Rondo’s fourth quarter was representative of the Celtics’ second half in general, actually. Mediocre statistically, stellar when necessary, effective overall. I don’t think Boston wins this series. The gap between LeBron/Wade and their opponents is bigger than the gap between Rondo/Bass/Garnett and their opponents. But I think there is a possibility that this series will be closer than most people think.

Derek: I don’t think you’re being a contrarian. Probably not even Devil’s Advocate. Voice of reason is more like it. But, I’ve looked at this series, and tried to find some hope for the Celtics. Turns out hope is at a premium in New England right now. I do believe that Boston played down to their opponents at times during the first two rounds, but they won’t be able to do that here. Let me run through the reasons why I like Miami:

  1. Depth. The past two games the Celtics’ bench has scored a whopping 12 points combined. That’s 12 total; not each. Say what you will about Miami’s bench, but Boston’s is worse. Look at the minutes from Game 7 and you’ll see that all of Boston’s starters played 38+ minutes. Add that into a long series, and you have to be worried how that veteran lineup will respond to a rested Heat team. We’ve already seen Garnett start to slow a little after starting the playoffs hot, and Ray Allen was flat-out bad in Game 7, too.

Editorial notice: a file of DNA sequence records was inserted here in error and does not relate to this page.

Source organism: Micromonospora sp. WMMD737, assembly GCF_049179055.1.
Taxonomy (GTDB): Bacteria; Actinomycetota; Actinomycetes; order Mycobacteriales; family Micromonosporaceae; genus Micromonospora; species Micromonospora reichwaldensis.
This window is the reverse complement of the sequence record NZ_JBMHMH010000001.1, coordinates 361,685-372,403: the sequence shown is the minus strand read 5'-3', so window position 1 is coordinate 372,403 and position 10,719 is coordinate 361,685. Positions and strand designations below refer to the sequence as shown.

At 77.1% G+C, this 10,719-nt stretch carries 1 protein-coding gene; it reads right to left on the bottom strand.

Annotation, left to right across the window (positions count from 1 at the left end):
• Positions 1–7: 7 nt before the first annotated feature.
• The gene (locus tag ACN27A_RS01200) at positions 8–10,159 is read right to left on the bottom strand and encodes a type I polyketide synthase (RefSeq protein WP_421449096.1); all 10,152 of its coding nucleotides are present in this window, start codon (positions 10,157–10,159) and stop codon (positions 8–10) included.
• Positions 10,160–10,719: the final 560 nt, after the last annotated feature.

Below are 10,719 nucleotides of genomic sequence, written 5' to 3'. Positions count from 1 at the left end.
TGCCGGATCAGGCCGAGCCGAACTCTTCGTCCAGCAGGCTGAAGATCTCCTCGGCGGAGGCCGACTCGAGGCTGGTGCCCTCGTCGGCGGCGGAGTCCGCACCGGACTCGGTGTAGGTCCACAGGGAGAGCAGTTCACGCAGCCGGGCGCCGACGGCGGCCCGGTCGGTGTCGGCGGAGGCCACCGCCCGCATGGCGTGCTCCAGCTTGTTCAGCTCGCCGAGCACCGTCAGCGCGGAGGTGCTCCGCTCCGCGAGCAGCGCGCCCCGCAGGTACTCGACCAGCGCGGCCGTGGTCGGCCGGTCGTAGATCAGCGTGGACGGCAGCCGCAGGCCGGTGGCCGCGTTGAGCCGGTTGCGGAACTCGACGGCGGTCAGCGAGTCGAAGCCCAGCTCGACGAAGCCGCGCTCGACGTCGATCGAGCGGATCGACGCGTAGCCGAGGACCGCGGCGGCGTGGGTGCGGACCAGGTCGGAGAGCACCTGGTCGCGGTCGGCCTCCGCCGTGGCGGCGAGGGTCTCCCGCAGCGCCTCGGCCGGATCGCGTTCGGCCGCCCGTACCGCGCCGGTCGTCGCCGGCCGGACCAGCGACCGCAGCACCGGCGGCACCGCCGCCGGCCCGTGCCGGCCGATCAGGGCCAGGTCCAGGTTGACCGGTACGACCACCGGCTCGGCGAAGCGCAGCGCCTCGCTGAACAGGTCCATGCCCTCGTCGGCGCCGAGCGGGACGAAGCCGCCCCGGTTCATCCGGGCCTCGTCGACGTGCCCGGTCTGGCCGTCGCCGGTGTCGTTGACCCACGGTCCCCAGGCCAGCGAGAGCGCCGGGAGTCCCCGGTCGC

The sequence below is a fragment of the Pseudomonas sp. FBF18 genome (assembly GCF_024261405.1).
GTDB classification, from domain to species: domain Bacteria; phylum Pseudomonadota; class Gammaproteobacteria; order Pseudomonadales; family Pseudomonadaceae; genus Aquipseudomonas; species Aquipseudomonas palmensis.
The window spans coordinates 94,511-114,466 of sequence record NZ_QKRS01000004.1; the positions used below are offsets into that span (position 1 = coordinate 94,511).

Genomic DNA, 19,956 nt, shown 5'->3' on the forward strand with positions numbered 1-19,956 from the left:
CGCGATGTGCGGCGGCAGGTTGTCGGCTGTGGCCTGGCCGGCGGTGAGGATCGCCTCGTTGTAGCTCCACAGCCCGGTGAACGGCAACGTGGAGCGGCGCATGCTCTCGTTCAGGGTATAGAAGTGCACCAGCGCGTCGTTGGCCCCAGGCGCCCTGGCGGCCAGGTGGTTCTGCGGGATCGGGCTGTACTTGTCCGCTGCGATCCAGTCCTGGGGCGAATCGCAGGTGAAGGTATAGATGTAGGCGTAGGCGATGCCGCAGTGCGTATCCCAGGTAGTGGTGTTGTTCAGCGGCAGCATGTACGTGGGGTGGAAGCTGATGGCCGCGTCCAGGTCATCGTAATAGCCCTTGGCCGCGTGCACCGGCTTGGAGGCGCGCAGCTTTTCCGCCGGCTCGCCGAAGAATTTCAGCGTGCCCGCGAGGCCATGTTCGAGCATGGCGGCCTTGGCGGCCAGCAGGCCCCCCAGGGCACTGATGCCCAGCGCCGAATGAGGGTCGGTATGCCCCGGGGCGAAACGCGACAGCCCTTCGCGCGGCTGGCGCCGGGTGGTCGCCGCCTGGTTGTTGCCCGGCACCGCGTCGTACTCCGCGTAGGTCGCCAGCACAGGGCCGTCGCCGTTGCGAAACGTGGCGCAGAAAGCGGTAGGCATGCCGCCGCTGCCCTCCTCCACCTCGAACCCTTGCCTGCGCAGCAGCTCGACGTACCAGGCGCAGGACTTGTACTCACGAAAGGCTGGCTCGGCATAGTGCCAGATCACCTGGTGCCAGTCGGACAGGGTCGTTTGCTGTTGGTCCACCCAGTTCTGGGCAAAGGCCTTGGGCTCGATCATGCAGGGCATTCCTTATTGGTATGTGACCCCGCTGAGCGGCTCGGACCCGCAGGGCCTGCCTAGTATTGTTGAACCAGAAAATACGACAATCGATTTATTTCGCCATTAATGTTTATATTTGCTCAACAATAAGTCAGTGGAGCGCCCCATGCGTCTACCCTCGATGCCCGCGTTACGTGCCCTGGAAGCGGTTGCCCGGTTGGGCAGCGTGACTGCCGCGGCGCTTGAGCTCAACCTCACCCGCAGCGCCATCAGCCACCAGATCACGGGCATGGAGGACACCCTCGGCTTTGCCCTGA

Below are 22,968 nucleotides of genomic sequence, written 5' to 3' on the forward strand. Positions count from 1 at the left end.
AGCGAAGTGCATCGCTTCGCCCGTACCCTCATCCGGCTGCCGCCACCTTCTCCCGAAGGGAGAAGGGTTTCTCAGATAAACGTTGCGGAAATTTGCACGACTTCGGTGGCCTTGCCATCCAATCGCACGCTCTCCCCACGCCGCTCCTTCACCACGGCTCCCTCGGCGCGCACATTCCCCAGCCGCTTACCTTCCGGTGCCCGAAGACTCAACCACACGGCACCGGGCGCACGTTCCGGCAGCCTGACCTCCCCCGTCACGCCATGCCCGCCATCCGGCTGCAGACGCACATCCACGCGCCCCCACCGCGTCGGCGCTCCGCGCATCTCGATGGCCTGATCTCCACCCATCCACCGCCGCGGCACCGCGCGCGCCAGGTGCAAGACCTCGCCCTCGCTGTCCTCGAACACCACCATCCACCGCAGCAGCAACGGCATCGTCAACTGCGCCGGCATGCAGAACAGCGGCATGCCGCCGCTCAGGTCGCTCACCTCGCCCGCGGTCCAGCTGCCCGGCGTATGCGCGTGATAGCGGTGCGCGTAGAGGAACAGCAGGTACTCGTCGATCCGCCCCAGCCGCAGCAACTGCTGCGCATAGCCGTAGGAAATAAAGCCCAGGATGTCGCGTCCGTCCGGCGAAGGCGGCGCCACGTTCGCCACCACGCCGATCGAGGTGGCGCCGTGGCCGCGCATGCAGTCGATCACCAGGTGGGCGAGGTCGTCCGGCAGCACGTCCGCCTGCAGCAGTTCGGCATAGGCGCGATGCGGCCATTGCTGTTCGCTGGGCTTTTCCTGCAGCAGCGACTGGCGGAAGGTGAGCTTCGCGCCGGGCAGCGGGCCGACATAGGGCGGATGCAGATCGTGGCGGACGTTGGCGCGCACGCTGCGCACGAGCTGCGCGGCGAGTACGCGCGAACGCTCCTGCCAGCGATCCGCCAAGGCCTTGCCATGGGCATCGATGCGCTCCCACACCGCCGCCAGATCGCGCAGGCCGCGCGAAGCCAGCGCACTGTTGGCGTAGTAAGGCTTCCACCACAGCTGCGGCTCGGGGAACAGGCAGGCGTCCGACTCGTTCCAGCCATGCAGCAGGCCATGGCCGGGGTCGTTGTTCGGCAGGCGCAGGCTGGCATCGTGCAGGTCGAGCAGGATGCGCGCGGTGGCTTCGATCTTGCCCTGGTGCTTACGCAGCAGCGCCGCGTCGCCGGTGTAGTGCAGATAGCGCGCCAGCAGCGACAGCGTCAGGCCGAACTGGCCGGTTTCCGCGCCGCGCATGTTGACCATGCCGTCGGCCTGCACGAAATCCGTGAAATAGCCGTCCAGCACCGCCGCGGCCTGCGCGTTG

The Heat’s bench may not be great, but they can do better than Ryan Hollins, Sasha Pavlovic, and Mikael Pietrus.

2.      No Bosh, No Problem. This isn’t to say the Heat are better without a Top-15 player, but they can get away with their rotation at the 4, especially with Haslem back. Is anyone worried about Brandon Bass going off? This is where point number one will come into play: the Heat’s role players will have to prove that they’re better. I think they can.

3.     The Heat Can Play Defense Too. The Celtics may have been the best team in defensive rating during the regular season, but Avery Bradley was a big part of that, and he’s not walking through that door anytime soon. Dirty little secret: Miami was 4th in Defensive Rating. Contrast the offenses, and the Heat were 8th and Boston was 27th. Boston can only hope to limit the Heat, whereas the Heat can make the Celtics’ offense disappear. And you know how dangerous this Heat team can be, by turning small deficits into marginal leads in the blink of an eye

4.     One More Dirty Little Secret. The Heat finished 16th in pace, while the Celtics finished somewhere in the 20’s, I believe. This may not be quite the track meet some people think this could turn into. Still, Boston probably should avoid any form of footrace with this Miami squad.

Rondo is certainly nice, but even if he starts dropping triple-doubles, he pushes this series to probably 6, instead of, say, 5. I agree with you though, this series will be closer than people think, but I think Miami will just be too much.